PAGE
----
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REVIEW: Pathos Classic One Integrated Amplifier (Tube) Review by Laz at Audio Asylum

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I began my search for a new amplifier after recently upgrading my speakers to a pair of ProAc’s excellent Response 1SCs. The clarity and openness of these mini-monitors revealed the shortcomings of my previous amp, a Cyrus III / PSX-R power supply combo. I’d heard that the 1SCs were particularly happy when paired with tube gear, and so this is the route I decided explore – initially.

The tube gear I listened to (pre/power and integrated units from Sonic Frontiers, Cary and Conrad Johnson) exhibited all the traits that I expected: crystalline clarity, wondrously lush midrange and a sense of romance that I had never heard with solid state gear. However, the usual complaints were also there – rolled off frequency extremes, lackadaisical rhythm and a loss of bass definition and slam.

It seemed like I’d been caught right in the middle of the old tube vs. solid state debate, and I’d have to decide which was the lesser of two evils (or, to put it more positively, the greater of two goods).

Then I heard about the Pathos Acoustics Classic One.

The Classic One is a hybrid integrated amplifier, employing a tubed preamp stage and a solid state power amp. Both stages have their own, dedicated power supplies and the whole shebang is housed in a rather compact chassis (quite a big consideration, considering the cramped living conditions here in Hong Kong).

Visually, the Classic One is stunning. The main body of the unit is chrome, with an understated black acrylic cover. The two ECC8625 tubes used in the preamp section sit right up front, followed by two red capacitors and then the power supply and power sections of the amp. Two pairs of 5-way binding posts sit at the rear of the amp’s upper housing. The back features RCA plugs for 4 unbalanced inputs, as well as a sockets for one pair of XLR balanced inputs.

The front fascia sports a beautiful walnut embellishment, which also surrounds the volume and input selector knobs. Neither the volume nor input knob features any markings, save for a dot on the knob itself to give an indication of its current position. The walnut theme continues onto the remote, which is probably the classiest I’ve ever seen. Simple and elegant, the remote is a nicely weighted walnut affair with two brass buttons that control volume. Input selection must be done on the amp itself, however, as I only use one source (my CD player), this feature was never missed.

Output is 50wpc.

Now onto the sound.

The sound of the Classic One is, at the risk of sounding biased (which I am), everything I was looking for in an amp. It does all the things a good amp is supposed to do, but most importantly, it does it all extremely musically. Forget toe tapping! I often find myself sitting in my listening chair with my head bobbing, my body swaying to the rhythm and a huge grin plastered across my face!

Starting from the bottom, the bass is fast, articulate deep. As far as I can tell, this is attributable to the solid state power section of the amp. Compared to my old Cyrus, the Classic One goes at least an octave deeper, while at the same time bringing new levels of control and slam. I was truly shocked to hear such deep, defined bass coming out of my mini-monitors.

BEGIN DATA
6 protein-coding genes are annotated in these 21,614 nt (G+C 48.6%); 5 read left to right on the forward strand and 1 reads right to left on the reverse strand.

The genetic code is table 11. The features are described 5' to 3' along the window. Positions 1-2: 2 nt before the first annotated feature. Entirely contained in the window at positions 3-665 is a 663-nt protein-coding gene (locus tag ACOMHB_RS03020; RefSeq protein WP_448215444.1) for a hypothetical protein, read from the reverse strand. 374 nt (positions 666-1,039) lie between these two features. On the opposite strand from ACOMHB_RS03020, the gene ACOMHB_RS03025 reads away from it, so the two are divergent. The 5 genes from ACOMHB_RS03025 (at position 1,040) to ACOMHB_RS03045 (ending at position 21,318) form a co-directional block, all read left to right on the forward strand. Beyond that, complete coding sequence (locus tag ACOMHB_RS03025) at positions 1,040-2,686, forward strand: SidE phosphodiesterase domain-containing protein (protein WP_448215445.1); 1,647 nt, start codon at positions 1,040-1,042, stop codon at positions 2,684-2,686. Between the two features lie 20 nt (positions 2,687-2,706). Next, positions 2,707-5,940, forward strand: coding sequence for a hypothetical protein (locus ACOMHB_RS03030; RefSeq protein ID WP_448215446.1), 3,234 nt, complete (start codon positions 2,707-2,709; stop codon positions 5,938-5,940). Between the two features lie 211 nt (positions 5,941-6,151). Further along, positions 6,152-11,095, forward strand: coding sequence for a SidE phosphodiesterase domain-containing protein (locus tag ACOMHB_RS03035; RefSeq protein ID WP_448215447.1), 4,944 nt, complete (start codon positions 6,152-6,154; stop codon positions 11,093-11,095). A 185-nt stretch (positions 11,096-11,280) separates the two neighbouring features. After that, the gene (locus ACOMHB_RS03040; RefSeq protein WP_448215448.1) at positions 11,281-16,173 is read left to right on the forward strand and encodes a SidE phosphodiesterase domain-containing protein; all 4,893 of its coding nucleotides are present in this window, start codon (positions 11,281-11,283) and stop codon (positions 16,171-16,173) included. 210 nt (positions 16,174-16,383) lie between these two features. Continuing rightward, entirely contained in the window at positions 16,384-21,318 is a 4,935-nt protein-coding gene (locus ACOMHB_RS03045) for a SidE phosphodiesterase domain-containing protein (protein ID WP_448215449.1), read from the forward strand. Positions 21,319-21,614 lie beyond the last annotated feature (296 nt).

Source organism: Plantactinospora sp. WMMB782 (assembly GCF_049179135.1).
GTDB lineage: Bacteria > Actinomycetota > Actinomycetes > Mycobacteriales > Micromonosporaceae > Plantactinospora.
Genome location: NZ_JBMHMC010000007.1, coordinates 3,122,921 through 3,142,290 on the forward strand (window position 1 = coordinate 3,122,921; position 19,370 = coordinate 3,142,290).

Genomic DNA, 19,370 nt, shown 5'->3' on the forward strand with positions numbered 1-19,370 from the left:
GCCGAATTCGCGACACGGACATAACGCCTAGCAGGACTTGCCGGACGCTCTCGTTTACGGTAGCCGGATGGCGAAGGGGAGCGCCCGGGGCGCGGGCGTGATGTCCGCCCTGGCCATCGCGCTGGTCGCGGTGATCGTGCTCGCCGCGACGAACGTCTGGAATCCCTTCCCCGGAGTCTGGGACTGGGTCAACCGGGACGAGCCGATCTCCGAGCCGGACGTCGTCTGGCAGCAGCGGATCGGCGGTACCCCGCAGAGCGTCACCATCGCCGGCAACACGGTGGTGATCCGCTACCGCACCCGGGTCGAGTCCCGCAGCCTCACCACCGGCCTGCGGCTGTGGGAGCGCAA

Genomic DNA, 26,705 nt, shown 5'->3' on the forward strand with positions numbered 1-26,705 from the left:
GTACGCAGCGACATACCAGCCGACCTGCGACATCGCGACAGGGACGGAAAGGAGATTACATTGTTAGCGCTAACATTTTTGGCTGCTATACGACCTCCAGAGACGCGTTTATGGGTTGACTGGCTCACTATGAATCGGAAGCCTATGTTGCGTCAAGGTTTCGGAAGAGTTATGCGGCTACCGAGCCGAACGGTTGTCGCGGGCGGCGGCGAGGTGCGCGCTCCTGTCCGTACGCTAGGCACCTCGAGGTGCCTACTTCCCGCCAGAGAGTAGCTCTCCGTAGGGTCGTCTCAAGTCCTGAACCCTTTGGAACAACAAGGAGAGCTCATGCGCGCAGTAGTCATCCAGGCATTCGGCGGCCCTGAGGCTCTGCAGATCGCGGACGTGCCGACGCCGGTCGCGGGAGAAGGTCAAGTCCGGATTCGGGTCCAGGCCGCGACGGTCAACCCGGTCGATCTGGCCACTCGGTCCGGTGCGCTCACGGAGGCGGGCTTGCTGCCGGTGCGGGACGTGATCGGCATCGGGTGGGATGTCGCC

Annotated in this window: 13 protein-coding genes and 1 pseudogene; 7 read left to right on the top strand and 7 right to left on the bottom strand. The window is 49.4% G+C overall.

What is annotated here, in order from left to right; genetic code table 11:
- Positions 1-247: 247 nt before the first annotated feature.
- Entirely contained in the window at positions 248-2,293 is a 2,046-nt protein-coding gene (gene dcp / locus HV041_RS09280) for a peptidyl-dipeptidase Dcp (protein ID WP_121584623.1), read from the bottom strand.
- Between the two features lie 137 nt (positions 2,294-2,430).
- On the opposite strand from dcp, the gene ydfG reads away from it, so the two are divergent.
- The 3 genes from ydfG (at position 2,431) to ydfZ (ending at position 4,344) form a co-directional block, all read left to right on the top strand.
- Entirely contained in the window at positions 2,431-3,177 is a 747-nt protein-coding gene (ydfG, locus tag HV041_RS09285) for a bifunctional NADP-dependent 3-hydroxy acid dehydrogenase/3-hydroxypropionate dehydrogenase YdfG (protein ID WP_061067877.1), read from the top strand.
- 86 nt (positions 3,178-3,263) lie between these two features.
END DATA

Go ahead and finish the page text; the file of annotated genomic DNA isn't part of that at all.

It was easy to pick out the three distinct acoustic basses on “Splanky” from Christian McBride’s album, “Getting’ To It”. The Classic One presented each bass with a slightly different, woody tonality – reflecting the sound quality of each instrument. “The Sinister Minister” from the self-titled Bela Fleck and the Flecktones album, is a showcase of electric bass and the Pathos came through again with a superbly musical rendition.

The midrange reflects the use of tubed electronics in the preamp section: clarity, openness and warmth. Vocals and acoustic instruments are presented particularly well. I’ve played the violin for twenty-odd years, and the Pathos does a great job of presenting the sweet tonality of solo violin – a sound that is all too often tinny and bright on lesser equipment.

Male vocals are fabulous, from the deep, smooth and rich voice of Eric Bibb on his album “Me To You”, to the gravely texture of Mark Knopfler’s vocals on Dire Straits’ “Love Over Gold”. Female vocals also shine. From the opening notes of Margo Timmons’ a cappella solo on the Cowboy Junkies’ “Trinity Sessions”, her voice sent shivers up and down my spine.

Treble is, in a word, smoooooth. Much of the glare or hardening that I heard with the Cyrus on extreme high frequencies is gone. In its place is a natural, effortless presentation with a good sense of air and presence.

Imaging is quite good, and it is easy to pick out individual instruments in the Classic One’s broad and deep soundstage. Layering is quite impressive, with vocalists placed just behind the plane of the speakers, and the band usually a few feet behind. Laterally, the soundstage extends well beyond my speakers – and with good recordings, some 3-4 feet beyond the side walls of my listening room!

This may sound trite, but I really had to search for the downsides of this amp. One, it doesn’t come with a power cord, so you’ll have to spring a few extra bucks for an IEC cord. Second, distribution (at least in Hong Kong) is somewhat limited. In terms of sound, I could go for a deeper soundstage, but I have the nagging feeling that there’s more potential in the Classic One that’s being held back by my other components.

Is the Pathos Classic One the perfect amp? No, it’s probably not. But it’s definitely in the running. Given a retail price of about US$1,300 here in Hong Kong, it’s tough to beat.

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Topic - REVIEW: Pathos Classic One Integrated Amplifier (Tube) Review by Laz at Audio Asylum - Laz 03:36:37 08/23/99 ( 2)